Recently I have had to deal with a patient who refers to herself as my "worst nightmare". I knew she would be difficult before I ever did her surgery. She had warned me that she always had a lot of pain and it was difficult to control. I knew she would need more TLC than most patients.
I always call outpatients the night of surgery. It helps me sleep better and hopefully them/their families too. The night of her surgery (and I have learned to double check phone numbers where they will be), I called three separate times over a 2 hour period to two numbers. No one answered any of them. I left a message that "If there are any problems tonight, please, have me paged through the Medical Exchange at ****. I will check on you again in the morning." That night it was quiet.
I called her the next morning and this time she answered.
"I'm in so much pain."
After going through a list of questions to make sure there were no other issues (no undue swelling, no fever, etc), "Have you tried taking the Xanax with the Percocet?"
"No. I didn't know I could do that."
I had written the Xanax prescription after seeing how she dealt with the pain in the recovery room. Nothing we tried had seemed to make her comfortable until we tried it. I mean nothing including morphine. And physically she appeared okay.
I explained that she could. That the Xanax would help her nerves and help her rest. "So why don't you try that. I'll call you again tonight." She agreed.
I called back that night (Friday). Things seemed to be better. Saturday was quiet. Sunday, just past noon, the pager goes off. I called the number.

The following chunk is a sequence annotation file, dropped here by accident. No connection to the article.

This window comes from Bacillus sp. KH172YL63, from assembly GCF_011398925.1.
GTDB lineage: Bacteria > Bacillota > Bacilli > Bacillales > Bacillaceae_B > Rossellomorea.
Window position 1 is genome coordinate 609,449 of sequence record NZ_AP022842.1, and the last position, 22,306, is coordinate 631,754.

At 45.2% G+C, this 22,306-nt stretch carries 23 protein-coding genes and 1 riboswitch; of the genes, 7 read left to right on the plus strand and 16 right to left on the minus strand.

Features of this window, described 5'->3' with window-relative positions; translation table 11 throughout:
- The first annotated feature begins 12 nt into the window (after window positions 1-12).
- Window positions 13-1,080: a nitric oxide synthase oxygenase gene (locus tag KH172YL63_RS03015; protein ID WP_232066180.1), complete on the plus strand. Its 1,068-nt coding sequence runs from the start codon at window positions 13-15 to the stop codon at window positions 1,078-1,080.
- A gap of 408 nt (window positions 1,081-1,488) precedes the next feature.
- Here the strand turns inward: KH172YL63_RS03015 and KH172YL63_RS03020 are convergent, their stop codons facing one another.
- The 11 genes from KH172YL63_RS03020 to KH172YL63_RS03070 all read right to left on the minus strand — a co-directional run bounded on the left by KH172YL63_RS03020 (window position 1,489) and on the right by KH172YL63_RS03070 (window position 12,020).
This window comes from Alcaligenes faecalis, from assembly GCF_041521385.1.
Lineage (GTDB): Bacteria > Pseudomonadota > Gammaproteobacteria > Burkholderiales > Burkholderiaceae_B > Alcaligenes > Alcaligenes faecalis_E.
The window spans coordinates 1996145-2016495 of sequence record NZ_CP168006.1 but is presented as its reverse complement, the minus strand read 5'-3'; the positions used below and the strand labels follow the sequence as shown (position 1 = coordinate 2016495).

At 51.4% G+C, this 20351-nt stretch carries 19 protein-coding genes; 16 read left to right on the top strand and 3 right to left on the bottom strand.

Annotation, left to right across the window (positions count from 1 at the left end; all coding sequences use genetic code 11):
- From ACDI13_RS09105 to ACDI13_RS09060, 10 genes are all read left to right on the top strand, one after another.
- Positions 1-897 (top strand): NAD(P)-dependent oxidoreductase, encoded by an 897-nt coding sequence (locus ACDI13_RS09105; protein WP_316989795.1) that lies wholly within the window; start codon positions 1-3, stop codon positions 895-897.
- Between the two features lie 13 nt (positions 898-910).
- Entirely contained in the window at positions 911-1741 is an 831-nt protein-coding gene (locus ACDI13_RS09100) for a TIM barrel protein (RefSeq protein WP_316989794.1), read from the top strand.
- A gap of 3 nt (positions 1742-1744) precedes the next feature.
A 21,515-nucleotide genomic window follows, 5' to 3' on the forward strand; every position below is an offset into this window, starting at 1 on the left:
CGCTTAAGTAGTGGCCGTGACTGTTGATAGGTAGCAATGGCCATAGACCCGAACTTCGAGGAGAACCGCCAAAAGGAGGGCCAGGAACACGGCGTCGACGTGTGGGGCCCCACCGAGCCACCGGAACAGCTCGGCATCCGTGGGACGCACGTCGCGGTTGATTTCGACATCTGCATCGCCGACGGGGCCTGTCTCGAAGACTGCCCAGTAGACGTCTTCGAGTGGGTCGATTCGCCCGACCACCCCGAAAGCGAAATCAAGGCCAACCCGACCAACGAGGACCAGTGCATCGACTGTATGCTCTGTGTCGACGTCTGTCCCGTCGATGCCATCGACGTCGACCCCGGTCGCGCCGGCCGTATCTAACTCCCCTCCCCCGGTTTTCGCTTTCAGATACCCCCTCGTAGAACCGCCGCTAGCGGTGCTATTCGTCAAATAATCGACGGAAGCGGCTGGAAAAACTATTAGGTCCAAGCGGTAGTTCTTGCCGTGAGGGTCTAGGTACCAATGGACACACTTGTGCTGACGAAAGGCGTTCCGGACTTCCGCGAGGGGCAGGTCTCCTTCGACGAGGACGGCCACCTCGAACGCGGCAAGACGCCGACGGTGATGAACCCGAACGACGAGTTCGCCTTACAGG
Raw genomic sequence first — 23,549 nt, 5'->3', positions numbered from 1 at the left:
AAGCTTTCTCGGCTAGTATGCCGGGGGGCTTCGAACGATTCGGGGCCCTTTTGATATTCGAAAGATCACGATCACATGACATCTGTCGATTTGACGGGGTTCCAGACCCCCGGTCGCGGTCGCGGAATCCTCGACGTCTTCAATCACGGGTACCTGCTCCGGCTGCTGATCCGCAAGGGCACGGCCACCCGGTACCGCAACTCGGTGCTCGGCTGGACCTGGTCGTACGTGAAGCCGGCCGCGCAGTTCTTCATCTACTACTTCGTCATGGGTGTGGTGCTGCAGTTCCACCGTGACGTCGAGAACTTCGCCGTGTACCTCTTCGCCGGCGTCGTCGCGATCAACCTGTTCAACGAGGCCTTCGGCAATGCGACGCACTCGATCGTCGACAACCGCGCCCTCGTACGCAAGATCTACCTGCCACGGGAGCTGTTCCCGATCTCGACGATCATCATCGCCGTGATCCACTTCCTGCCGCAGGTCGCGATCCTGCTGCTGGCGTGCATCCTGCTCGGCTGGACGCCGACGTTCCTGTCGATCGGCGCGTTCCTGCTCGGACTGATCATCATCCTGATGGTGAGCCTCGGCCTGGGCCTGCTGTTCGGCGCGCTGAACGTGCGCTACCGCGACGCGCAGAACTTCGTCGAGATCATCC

"Dr. Bates, it's your worst nightmare. The pain is horrible and I don't have any pain medicine left."
I go through the same list. No undue swelling, no fever, etc. So I offer to call in some Darvocet (and do so). I don't offer to meet her and write a new script for the Percocet. I don't suggest that she go to the ER. Two hours later, the pager goes off again. Same patient.
"Dr. Bates, I'm so sorry. It's your worst nightmare again. I don't know what to do. The pain is so bad."
This time I firmly tell her that she will have to tough it out until tomorrow (Monday) as I can't phone anything stronger in for her. She will have to make due with the Darvocet. (By my count, the Percocet should have lasted her until Monday or Tuesday).
Nothing more from her until first thing Monday morning when she calls the office. "Dr. Bates, it's your worst nightmare. I am in so much pain."
"You are no where near my worst nightmare, but we won't go there. Why don't you come into the office so I can see you. You will have to come into the office before I give you anything more for pain."
She comes in. Her exam is benign. She is healing as expected. I touch the operative area gently--she flinches. I leave it and keep talking to her. She visibly relaxes, as the time passes. I keep up a constant patter. I remove her stitches and tape the incision. I deliberately touch the area again with slightly more pressure. This time there is less flinching. I keep talking to her. Then one more time palpate the area. This time pointing out how she allows me to do so.
I give her one more script for Percocet and Xanax. I caution her to take them as prescribed, not more often. I bring up the young actor, Heath Ledger, who recently "overdosed" on prescription medications. She says she didn't realize you could take too many. She did fine from that visit on.
So for her I think that much of her pain was in her head. I think she "thought" she hurt more than she "actually physically" did. I don't mean to belittle her pain, but she had had a few bad experiences with pain, so she ANTICIPATED that each new event would be as bad or worst. I think that "fear" adds to her pain.
I try to get patients to realize that there will be pain, but that each day will get a little better. I don't try to make "light" of it, but to get them to distract themselves. Or to "reassure" themselves that it is not a permanent state. Postoperative pain (I know there are exceptions) is not a permanent state. It will go away.
As far as being my worst nightmare--not even close. Some of my "worst" nightmares would include an abdominoplasty patient dying of a pulmonary embolism (PE) 2-4 weeks after surgery, any patient getting toxic shock (was consulted after the fact on a patient once who needed a gastrocnemius flap to cover her knee joint after surviving TSS post-knee surgery), or this.
Or if we're talking non-patient related then this (snakes wrapped around you).